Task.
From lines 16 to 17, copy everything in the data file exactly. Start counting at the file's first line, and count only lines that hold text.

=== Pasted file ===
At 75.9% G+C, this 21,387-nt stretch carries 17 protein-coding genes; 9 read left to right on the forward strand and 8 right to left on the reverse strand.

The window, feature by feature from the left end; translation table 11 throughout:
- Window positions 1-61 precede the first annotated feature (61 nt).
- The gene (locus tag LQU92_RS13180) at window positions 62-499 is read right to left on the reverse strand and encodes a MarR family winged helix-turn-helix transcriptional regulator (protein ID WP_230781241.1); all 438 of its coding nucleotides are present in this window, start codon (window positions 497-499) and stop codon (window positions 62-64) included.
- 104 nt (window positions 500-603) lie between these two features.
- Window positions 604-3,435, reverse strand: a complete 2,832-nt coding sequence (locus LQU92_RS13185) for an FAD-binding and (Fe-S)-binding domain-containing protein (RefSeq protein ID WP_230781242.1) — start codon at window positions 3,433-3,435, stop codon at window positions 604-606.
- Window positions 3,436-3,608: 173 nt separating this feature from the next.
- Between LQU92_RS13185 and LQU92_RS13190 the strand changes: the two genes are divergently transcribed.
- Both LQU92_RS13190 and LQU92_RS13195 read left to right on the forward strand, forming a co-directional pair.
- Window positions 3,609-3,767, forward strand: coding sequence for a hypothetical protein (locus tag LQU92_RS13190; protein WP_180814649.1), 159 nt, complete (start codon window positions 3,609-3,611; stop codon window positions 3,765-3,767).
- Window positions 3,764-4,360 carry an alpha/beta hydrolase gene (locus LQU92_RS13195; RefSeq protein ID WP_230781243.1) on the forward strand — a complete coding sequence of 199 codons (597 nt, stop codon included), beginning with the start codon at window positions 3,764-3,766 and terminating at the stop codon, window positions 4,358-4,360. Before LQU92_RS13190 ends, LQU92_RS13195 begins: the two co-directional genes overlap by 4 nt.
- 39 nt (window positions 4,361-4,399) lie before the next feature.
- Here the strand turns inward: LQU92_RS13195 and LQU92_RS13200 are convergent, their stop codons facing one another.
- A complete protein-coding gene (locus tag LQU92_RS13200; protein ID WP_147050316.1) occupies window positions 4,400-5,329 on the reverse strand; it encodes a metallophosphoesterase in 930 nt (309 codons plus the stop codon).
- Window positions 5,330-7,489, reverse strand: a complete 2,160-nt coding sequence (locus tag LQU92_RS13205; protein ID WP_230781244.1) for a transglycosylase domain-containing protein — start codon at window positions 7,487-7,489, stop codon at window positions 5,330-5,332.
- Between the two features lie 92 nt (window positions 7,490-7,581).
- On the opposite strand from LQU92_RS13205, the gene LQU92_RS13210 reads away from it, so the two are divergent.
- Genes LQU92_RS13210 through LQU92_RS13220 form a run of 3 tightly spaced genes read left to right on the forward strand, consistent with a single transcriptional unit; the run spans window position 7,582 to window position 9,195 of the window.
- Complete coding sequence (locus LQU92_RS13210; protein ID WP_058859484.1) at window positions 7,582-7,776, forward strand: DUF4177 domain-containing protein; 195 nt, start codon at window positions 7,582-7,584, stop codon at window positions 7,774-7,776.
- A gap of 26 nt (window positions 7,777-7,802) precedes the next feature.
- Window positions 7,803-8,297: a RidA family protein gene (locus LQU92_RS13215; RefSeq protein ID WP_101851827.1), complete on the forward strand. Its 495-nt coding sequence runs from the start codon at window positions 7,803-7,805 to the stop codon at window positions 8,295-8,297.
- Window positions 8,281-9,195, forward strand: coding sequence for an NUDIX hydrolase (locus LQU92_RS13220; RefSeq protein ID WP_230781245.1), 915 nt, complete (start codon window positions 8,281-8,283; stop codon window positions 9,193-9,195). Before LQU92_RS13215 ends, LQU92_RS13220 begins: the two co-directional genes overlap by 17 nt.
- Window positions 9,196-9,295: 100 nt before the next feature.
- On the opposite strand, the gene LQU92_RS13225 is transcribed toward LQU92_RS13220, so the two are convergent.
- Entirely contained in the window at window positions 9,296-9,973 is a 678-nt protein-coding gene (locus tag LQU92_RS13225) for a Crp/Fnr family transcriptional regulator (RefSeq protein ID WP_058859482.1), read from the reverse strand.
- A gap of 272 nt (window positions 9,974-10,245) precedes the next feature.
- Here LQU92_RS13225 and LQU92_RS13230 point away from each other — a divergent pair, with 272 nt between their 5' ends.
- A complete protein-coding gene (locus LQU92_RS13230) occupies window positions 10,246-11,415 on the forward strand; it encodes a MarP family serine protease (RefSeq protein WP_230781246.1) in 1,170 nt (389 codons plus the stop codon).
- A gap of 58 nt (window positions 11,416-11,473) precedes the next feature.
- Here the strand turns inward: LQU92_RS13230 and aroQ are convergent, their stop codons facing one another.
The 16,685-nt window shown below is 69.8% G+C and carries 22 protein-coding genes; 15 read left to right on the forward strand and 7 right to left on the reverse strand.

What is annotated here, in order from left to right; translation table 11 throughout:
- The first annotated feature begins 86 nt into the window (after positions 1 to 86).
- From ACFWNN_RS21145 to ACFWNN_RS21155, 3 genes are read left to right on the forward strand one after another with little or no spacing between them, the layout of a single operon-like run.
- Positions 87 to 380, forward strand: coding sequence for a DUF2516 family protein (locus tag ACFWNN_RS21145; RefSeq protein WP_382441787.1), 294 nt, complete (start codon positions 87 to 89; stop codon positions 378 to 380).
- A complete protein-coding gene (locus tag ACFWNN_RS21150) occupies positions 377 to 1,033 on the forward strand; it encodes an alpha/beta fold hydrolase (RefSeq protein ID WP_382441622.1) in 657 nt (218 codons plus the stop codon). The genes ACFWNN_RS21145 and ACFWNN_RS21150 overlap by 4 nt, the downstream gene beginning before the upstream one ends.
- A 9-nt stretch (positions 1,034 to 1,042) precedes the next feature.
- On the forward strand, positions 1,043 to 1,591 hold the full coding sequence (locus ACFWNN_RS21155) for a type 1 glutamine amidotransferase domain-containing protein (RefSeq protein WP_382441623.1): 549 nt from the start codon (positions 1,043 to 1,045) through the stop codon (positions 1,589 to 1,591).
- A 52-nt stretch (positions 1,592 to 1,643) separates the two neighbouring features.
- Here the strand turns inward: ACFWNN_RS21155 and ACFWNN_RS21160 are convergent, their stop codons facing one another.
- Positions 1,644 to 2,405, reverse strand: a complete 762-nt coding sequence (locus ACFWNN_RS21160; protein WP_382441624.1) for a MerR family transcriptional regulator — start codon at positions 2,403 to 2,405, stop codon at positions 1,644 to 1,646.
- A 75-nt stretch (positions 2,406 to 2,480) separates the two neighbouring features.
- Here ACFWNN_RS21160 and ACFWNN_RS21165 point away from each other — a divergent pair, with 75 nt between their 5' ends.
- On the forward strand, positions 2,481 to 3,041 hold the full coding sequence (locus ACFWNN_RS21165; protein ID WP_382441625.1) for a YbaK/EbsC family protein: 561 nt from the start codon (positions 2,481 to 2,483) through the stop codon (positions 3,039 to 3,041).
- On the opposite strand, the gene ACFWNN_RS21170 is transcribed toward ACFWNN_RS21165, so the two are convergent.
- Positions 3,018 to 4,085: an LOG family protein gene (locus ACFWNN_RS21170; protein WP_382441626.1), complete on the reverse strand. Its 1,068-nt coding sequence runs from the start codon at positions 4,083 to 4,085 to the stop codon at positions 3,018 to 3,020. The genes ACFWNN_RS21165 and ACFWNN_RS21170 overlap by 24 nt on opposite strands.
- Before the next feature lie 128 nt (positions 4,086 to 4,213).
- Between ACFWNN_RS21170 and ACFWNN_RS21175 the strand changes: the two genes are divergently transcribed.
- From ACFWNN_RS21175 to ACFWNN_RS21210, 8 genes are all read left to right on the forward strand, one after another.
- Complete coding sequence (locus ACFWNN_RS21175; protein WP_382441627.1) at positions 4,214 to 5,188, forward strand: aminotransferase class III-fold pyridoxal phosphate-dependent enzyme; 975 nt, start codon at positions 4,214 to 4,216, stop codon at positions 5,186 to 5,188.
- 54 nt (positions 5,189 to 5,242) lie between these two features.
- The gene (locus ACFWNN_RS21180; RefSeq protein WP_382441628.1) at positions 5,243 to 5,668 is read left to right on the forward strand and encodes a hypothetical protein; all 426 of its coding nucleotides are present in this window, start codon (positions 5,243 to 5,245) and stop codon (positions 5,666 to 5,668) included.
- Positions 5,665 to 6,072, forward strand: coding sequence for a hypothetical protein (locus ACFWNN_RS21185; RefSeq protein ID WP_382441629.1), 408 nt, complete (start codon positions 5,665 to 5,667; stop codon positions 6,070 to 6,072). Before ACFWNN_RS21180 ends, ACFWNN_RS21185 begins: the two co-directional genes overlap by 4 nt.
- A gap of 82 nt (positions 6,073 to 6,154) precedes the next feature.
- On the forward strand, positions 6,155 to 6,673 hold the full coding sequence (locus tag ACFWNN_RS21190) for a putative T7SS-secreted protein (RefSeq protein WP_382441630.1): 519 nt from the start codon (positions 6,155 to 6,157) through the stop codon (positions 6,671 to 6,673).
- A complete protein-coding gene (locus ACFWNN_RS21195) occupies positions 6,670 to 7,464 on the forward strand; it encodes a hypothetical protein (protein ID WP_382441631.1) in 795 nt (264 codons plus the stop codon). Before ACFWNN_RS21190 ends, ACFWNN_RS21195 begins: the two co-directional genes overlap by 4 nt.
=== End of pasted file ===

- Between the two features lie 92 nt (window positions 7,490-7,581).
- On the opposite strand from LQU92_RS13205, the gene LQU92_RS13210 reads away from it, so the two are divergent.